Nearly 80 students, professors, seminarians, priests, vocalists and laypersons gathered to celebrate the Opening Mass for the Pontifical John Paul II Institute for Studies on Marriage and Family at The Catholic University of America, presided by Bishop Paul S. Loverde of the Catholic Diocese of Arlington.  The Institute “provide[s] a comprehensive understanding of marriage and family faithful to Catholic magisterial tradition.”  Students examine marriage in its authentic form by studying theology, biotechnology, psychology, sociology and by engaging contemporary challenges to Christian ethics.

At just 26 years of age, Caitlin Williams is a second-year Ph.D. student at the John Paul II Institute, who says she is driven by the challenge young Catholics face in witnessing to authentic marriage.

JPIIOpeningMass2

The Opening Mass took place in the Crypt Church at the Basilica of the National Shrine of the Immaculate Conception. (Photo by Natalie Plumb)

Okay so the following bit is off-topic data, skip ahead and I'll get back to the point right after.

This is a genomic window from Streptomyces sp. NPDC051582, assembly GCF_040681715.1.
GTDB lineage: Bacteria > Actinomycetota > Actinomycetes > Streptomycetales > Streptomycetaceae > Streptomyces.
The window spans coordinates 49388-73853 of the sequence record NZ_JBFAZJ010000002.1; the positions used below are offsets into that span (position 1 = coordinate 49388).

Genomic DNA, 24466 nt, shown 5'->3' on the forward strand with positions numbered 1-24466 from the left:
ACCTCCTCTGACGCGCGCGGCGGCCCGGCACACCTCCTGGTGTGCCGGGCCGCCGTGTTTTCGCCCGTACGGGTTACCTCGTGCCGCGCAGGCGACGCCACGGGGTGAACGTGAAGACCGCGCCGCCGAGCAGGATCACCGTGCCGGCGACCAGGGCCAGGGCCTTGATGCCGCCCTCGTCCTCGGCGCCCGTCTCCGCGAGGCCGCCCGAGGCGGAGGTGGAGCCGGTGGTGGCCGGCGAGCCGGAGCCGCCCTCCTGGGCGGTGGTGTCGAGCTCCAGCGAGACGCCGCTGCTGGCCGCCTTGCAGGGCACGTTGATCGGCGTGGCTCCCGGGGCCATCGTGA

“The response of the whole world to the heart of the Church laid bare…it motivates me to study, to reach people who wouldn’t otherwise find Her,” Williams said.

Graduate student and priest Fr. Anthony Craig calls our time the time to “enact the great New Evangelization that the Catholic Church’s last three pontiffs have discussed.”

Marriage and the family are integral to this New Evangelization and the renewal of a culture that strengthens marriage and nourishes the family.  Pope Francis himself will attest to this on September 14, when he will publically witness the marriage of 20 couples in Rome.  He is following the example of St. John Paul II, who was the last pontiff to do so in 1994.